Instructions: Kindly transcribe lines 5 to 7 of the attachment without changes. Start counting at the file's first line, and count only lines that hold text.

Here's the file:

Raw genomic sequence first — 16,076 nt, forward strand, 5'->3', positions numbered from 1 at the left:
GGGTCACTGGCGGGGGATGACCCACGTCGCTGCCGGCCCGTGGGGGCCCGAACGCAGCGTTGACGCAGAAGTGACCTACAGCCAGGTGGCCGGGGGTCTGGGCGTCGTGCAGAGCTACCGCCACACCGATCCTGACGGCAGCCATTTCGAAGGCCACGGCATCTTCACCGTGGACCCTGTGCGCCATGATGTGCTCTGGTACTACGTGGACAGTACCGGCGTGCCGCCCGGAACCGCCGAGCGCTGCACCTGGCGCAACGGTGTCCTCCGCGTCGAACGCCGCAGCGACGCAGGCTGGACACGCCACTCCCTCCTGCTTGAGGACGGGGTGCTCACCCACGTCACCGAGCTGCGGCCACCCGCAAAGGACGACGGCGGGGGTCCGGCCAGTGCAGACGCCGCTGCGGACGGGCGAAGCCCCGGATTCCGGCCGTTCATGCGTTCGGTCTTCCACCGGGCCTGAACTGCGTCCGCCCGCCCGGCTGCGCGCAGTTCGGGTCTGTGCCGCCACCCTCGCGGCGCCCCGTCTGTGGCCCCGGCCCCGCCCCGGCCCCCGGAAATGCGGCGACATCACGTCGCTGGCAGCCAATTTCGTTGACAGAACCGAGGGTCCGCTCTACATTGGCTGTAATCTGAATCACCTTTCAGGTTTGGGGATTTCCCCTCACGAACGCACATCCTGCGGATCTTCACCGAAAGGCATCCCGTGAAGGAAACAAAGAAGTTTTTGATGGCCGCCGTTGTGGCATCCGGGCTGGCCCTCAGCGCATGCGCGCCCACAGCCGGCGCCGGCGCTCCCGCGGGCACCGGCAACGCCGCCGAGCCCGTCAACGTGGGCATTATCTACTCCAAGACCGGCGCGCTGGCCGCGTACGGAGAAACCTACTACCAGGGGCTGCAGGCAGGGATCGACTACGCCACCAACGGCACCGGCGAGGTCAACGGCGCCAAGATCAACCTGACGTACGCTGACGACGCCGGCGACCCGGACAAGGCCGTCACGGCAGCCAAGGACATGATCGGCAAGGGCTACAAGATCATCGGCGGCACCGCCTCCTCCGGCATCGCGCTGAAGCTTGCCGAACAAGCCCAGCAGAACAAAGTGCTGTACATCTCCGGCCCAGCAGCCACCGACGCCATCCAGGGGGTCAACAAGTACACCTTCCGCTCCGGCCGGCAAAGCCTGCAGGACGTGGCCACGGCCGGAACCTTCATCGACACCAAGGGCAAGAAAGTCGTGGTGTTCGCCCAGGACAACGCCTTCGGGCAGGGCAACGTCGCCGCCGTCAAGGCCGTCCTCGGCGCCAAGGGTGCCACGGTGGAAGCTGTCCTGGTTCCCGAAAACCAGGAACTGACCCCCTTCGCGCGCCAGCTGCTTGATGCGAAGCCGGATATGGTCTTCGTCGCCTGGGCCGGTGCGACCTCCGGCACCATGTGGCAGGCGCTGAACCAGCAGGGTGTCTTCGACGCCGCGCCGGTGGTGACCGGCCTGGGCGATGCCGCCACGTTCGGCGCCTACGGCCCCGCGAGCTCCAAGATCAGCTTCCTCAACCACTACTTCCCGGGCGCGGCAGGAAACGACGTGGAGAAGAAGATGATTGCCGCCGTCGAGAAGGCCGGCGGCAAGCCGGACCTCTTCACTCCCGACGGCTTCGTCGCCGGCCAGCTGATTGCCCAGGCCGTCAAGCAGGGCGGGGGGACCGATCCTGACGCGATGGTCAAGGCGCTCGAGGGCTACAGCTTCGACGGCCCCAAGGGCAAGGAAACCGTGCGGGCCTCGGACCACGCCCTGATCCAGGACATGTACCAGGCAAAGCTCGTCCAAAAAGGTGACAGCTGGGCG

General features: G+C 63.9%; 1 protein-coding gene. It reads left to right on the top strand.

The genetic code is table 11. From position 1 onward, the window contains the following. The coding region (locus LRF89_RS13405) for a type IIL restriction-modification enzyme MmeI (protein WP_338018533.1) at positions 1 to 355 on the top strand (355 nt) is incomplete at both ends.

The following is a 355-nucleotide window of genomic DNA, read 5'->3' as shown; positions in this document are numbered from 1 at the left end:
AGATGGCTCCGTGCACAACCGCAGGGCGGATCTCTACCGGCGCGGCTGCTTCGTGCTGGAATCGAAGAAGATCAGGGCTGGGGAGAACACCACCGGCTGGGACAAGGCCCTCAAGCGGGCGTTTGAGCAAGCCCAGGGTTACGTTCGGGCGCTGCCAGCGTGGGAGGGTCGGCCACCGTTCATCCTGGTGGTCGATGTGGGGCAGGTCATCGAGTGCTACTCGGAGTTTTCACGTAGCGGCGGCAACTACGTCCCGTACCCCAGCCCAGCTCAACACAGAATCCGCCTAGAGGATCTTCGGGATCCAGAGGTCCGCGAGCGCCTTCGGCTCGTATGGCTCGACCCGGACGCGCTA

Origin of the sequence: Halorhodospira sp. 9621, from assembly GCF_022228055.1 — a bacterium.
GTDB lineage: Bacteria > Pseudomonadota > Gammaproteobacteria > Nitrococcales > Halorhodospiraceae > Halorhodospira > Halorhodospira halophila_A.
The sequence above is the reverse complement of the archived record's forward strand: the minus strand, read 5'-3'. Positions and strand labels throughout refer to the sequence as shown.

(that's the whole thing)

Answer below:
The following is a 355-nucleotide window of genomic DNA, read 5'->3' as shown; positions in this document are numbered from 1 at the left end:
AGATGGCTCCGTGCACAACCGCAGGGCGGATCTCTACCGGCGCGGCTGCTTCGTGCTGGAATCGAAGAAGATCAGGGCTGGGGAGAACACCACCGGCTGGGACAAGGCCCTCAAGCGGGCGTTTGAGCAAGCCCAGGGTTACGTTCGGGCGCTGCCAGCGTGGGAGGGTCGGCCACCGTTCATCCTGGTGGTCGATGTGGGGCAGGTCATCGAGTGCTACTCGGAGTTTTCACGTAGCGGCGGCAACTACGTCCCGTACCCCAGCCCAGCTCAACACAGAATCCGCCTAGAGGATCTTCGGGATCCAGAGGTCCGCGAGCGCCTTCGGCTCGTATGGCTCGACCCGGACGCGCTA

Origin of the sequence: Halorhodospira sp. 9621, from assembly GCF_022228055.1 — a bacterium.